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E.C. police go high-tech thanks to grant funds

August 07, 2001|STAFF REPORT

The El Centro Police Department has some new high-tech equipment in its inventory, thanks to several state grants it has received over recent months.

The department's new $265,585 dispatch center, funded in part by the California Law Enforcement Equipment Program high-technology grant, went online July 31. And in a technological addition in the field, patrol officers will receive training Aug. 16 on four new video cameras that will be mounted in police units for evidence-gathering purposes.

The specially designed cameras cost $5,000 each. According to police Lt. Ron Merideth, they are much different from "off-the-shelf" video cameras. They are designed to withstand the rigors of being mounted in patrol cars and withstand the heat of Imperial Valley summers.

The cameras can be remotely operated up to 100 feet to video a traffic accident or crime scene.

"The El Centro Police Department is the first agency in the Valley to deploy the cameras on such a large scale," Merideth said in a press release.

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Meanwhile, in the department's dispatch center, operators are using a new system that replaced an obsolete piece of equipment that was virtually impossible to repair.

According to Maria Birdsall, supervisor of the department's dispatch center, the former consoles were 15 to 20 years old.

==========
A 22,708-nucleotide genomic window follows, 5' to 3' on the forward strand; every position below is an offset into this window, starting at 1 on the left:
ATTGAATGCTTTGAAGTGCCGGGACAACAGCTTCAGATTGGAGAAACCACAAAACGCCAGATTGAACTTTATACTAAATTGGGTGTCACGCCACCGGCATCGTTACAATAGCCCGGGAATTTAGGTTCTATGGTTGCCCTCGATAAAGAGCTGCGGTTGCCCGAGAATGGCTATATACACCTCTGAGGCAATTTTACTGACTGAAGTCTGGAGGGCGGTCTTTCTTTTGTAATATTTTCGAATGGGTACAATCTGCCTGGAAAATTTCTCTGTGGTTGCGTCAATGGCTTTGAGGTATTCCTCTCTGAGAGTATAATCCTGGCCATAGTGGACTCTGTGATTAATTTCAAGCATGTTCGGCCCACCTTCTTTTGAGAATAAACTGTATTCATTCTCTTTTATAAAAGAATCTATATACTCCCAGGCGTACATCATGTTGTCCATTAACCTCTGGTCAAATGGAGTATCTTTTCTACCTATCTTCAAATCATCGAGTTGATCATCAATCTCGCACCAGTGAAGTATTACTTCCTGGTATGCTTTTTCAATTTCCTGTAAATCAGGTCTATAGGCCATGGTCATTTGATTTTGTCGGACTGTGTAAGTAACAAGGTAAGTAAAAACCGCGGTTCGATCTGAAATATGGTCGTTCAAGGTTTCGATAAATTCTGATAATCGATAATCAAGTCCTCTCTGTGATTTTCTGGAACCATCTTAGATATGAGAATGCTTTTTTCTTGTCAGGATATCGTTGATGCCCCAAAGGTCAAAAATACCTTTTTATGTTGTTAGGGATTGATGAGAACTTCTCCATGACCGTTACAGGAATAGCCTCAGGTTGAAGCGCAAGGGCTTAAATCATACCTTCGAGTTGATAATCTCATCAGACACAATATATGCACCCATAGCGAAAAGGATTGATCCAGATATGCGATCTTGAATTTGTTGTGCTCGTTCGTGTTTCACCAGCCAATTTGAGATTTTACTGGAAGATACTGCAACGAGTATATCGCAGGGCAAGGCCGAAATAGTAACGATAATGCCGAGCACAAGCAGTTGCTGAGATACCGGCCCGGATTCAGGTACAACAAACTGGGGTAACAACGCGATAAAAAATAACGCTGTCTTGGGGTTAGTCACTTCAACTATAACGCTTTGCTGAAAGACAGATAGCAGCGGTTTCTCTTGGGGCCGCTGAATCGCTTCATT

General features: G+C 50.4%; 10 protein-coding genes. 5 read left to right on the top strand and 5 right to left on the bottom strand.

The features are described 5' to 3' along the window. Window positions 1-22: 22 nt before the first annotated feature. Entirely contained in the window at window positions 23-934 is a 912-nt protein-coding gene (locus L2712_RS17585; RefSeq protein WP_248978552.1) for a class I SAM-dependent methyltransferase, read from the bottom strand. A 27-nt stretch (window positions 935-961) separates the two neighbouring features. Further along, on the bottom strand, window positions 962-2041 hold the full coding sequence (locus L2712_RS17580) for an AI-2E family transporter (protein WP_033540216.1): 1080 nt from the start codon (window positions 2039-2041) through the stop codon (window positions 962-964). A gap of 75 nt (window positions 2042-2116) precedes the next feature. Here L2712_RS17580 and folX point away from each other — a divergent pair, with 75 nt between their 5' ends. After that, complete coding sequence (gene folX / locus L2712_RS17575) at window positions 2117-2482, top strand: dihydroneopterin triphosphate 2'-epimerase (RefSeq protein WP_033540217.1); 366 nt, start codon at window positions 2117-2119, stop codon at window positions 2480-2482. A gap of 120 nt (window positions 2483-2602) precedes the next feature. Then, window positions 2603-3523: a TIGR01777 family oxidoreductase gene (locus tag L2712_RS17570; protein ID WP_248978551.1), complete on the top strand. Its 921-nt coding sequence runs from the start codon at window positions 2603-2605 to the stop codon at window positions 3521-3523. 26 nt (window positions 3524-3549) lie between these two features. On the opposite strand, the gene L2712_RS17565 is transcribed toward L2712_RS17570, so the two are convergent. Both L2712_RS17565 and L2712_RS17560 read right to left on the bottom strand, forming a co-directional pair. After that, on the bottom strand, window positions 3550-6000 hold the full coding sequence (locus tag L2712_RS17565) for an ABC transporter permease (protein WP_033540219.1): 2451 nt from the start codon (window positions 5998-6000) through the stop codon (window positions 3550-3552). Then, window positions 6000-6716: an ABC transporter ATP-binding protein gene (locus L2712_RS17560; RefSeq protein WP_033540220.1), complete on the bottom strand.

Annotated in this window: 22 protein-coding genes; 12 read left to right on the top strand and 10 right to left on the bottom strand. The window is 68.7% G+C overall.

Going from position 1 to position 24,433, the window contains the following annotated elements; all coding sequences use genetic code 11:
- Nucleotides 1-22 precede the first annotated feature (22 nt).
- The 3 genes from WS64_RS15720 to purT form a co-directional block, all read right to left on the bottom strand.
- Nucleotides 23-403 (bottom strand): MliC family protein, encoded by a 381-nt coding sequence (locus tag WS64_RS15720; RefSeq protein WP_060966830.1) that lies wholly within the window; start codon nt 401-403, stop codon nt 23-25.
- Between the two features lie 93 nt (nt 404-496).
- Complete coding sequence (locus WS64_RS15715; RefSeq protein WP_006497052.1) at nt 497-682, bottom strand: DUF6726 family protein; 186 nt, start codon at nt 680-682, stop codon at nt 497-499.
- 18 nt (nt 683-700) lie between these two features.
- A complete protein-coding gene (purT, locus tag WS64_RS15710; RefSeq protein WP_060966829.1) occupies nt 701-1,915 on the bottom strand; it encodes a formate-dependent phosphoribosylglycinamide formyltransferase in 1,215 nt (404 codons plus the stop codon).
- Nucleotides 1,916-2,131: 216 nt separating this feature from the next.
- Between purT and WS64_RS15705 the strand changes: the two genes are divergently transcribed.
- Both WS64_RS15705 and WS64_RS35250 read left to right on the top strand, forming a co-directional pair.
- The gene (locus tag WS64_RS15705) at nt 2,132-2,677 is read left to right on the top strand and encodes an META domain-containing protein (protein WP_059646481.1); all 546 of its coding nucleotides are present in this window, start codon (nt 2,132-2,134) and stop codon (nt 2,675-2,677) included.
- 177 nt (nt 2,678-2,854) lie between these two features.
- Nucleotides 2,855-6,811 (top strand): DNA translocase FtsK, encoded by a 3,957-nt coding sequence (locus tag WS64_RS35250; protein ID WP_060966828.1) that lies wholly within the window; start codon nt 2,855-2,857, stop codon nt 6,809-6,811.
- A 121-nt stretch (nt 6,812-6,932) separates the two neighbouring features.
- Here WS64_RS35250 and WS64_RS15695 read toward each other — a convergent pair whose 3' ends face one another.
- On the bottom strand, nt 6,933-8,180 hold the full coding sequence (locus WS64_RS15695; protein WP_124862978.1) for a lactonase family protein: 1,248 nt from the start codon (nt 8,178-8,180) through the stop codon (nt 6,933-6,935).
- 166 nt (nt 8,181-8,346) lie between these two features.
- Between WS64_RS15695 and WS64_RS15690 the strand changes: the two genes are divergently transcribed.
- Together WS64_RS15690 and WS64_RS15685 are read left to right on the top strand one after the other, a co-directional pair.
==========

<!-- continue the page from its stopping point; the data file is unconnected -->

"There were no parts available and we virtually had to keep things together with chewing gum," she said in a press release.

At times, malfunctions resulted in dispatchers not being able to hear officers in the field.

Birdsall said the state-of-the- art consoles facilitate crucial communications between officers and dispatchers.

The consoles and the cameras are just a few of the recent high-tech additions to the department.

The same grant that funded the cameras allowed the department to purchase new cell phones, tape recorders and digital cameras as well as night vision devices, taser weapons and a 40 mm weapons system.

Merideth said the night vision devices are used for viewing situations in dark areas. One was purchased for each of the department's two night patrol teams.

The department also has deployed a "less lethal" taser weapon, a hand-held device that can deliver a 50,000-volt, 28-amp charge to an aggressor.

The 40 mm weapons system is a single-shot, breech-loaded rifle that has electronically controlled sights. It is designed to deliver chemical agents or less-lethal rounds that have soft rubber tips designed to be used against a physically aggressive or armed subject.

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